Old school social networking still matters

I recently attended ArcUS12, a three-day networking event that brings together architects, designers and suppliers for seminars, scheduled 30-minute meetings and lots of opportunities to socialize. The event was superbly planned and executed (kudos to Bond Events, the organizers of the forum), and an excellent reminder that "social networking" existed long before LinkedIn, FaceBook, Twitter etc. appeared on the scene, and that the old school version of face time with your customers is as relevant and powerful as ever. 

The format of the event was very conducive tothoughtful conversations about understanding our customers' true needs, and collaborating to develop the best solution, rather than a rushed review of products and services. And in my case, the conversations were truly a two-way street as I was able to learn a lot about how these members of the A&D community are accessing infomation about products and suppliers.

And I was pleased and (a bit) surprised to hear that the trusty "Lunch & Learn" channel is still a highly valued supplier interaction for most of the firms in attendance. Sure, websites have become the go-to resource for quickly accessing current product information, but pretty much every firm I talked with still placed a high value on (and routinely makes time for) the weekly 50-minute Lunch & Learn presentations from suppliers as a means of learning about the right product solutions for design challenges they encounter, and just as important to identify an expert resource to whom they can turn to learn more when they need to specify these types of products. The AIA CE credits are a big part of the attraction, cetainly; but so is the social networking.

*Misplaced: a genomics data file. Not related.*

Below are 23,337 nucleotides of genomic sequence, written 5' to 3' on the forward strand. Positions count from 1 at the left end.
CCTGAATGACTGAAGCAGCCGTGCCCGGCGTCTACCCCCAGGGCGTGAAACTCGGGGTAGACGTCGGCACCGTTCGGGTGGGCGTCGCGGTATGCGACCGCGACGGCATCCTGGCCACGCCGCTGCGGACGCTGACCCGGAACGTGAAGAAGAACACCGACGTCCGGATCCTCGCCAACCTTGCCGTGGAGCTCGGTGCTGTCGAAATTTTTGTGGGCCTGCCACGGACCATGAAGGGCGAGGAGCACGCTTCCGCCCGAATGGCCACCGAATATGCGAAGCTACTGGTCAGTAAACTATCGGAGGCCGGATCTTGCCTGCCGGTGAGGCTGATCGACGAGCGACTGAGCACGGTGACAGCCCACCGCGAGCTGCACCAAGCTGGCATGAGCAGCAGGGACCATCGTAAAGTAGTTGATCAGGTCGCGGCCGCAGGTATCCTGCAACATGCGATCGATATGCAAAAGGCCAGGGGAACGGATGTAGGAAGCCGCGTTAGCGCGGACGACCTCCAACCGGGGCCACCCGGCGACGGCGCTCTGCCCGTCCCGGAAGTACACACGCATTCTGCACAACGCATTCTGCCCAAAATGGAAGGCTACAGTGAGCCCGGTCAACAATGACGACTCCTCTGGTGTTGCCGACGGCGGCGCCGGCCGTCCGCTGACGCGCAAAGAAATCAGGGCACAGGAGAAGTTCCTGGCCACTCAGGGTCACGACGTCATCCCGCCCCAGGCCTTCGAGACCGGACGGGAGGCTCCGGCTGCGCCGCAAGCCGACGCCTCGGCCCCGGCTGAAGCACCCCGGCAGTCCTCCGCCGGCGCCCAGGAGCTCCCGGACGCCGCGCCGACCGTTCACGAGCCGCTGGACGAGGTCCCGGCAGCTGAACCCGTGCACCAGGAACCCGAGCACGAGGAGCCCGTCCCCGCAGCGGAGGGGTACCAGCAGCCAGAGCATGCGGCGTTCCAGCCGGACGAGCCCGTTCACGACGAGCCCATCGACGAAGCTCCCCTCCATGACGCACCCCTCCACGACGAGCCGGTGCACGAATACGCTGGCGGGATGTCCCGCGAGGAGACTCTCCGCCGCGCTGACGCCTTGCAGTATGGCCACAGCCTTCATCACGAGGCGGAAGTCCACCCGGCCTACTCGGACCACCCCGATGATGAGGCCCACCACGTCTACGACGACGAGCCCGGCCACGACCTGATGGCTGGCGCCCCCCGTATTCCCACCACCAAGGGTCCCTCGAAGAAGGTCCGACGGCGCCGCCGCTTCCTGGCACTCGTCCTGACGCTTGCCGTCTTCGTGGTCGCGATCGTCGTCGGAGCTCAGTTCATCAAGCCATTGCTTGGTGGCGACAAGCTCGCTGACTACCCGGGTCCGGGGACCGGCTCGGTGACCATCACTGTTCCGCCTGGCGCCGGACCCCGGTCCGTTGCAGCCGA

Our local exclusive Hussey Seating dealers around the country put a lot of focus on building relationships with the architects in their territory, and together we put a lot of emphasis on developing our AIA CE programs and training to help our dealers to deliver them at these Lunch & Learns – nice to know that effort is still appreciated and relevant. 

1 Comment